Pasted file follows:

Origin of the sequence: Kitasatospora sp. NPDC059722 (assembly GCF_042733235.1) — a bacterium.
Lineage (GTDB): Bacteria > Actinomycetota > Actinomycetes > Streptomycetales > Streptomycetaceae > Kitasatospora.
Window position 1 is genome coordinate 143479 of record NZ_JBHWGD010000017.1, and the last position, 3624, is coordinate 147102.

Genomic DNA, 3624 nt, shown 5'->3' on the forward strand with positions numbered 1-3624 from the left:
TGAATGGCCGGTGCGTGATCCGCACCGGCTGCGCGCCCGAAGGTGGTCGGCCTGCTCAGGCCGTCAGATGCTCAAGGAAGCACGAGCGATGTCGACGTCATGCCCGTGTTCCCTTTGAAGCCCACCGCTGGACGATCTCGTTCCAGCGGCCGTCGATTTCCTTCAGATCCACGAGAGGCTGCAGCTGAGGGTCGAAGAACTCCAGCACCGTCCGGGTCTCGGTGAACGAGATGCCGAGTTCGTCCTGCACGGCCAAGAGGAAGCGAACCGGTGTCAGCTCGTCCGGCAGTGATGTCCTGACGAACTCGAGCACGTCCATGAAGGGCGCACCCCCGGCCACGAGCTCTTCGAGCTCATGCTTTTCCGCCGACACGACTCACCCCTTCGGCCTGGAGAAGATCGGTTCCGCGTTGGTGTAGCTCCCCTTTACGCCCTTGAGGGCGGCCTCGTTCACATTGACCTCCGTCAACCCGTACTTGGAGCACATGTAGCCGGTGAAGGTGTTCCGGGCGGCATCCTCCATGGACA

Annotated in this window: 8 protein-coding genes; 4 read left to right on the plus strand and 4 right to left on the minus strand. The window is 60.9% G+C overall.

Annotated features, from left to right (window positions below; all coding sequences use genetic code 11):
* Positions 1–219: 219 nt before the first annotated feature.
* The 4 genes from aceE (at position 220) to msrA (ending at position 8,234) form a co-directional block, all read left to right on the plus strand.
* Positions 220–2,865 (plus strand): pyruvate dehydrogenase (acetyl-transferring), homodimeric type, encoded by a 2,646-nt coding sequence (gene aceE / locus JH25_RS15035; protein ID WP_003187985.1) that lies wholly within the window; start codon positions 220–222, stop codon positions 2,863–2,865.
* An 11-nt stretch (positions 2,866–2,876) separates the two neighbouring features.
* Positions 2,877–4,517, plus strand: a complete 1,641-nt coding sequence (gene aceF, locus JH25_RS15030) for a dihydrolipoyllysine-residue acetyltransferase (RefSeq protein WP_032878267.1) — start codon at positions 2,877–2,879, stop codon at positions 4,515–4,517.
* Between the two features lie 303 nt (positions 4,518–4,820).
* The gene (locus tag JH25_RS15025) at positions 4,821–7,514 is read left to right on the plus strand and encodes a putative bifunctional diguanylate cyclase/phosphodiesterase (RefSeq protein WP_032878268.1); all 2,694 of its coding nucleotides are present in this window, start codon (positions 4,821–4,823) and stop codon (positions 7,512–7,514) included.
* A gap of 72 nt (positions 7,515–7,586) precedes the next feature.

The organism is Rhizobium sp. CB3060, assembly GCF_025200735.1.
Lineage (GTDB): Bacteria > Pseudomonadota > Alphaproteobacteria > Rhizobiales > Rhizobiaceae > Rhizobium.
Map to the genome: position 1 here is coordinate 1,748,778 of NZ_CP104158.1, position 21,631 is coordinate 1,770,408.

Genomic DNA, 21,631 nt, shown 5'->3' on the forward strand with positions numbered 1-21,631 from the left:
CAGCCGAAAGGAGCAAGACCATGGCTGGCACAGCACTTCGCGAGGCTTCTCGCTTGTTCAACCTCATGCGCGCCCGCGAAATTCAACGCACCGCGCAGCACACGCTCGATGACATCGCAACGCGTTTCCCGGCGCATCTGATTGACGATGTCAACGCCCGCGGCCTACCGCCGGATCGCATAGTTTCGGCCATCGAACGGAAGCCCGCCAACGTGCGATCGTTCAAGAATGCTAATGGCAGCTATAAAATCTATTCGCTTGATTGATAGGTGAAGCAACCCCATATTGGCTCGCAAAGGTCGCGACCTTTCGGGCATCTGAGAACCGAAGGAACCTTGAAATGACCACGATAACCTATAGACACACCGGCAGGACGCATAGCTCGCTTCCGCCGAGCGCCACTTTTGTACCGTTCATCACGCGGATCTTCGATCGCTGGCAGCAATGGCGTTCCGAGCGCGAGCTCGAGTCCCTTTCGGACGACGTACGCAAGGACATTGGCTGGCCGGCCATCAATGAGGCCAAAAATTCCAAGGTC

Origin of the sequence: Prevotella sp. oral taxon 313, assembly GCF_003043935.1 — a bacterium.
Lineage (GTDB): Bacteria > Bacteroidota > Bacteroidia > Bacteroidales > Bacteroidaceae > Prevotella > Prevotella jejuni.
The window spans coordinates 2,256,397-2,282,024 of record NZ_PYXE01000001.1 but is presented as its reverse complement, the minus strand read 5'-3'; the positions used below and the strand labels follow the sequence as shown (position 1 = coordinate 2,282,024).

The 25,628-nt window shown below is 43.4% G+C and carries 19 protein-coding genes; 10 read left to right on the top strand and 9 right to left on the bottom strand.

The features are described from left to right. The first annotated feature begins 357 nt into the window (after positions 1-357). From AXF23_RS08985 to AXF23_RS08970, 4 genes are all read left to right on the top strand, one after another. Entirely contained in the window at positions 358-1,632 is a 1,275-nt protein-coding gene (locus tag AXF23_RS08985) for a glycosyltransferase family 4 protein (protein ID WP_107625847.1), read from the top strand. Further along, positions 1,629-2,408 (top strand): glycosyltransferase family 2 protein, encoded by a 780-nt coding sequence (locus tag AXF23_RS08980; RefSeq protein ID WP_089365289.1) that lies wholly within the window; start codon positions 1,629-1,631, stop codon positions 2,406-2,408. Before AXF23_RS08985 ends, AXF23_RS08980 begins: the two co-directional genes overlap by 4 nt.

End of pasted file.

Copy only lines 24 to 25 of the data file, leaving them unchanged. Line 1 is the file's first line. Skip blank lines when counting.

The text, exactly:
The 25,628-nt window shown below is 43.4% G+C and carries 19 protein-coding genes; 10 read left to right on the top strand and 9 right to left on the bottom strand.

The features are described from left to right. The first annotated feature begins 357 nt into the window (after positions 1-357). From AXF23_RS08985 to AXF23_RS08970, 4 genes are all read left to right on the top strand, one after another. Entirely contained in the window at positions 358-1,632 is a 1,275-nt protein-coding gene (locus tag AXF23_RS08985) for a glycosyltransferase family 4 protein (protein ID WP_107625847.1), read from the top strand. Further along, positions 1,629-2,408 (top strand): glycosyltransferase family 2 protein, encoded by a 780-nt coding sequence (locus tag AXF23_RS08980; RefSeq protein ID WP_089365289.1) that lies wholly within the window; start codon positions 1,629-1,631, stop codon positions 2,406-2,408. Before AXF23_RS08985 ends, AXF23_RS08980 begins: the two co-directional genes overlap by 4 nt.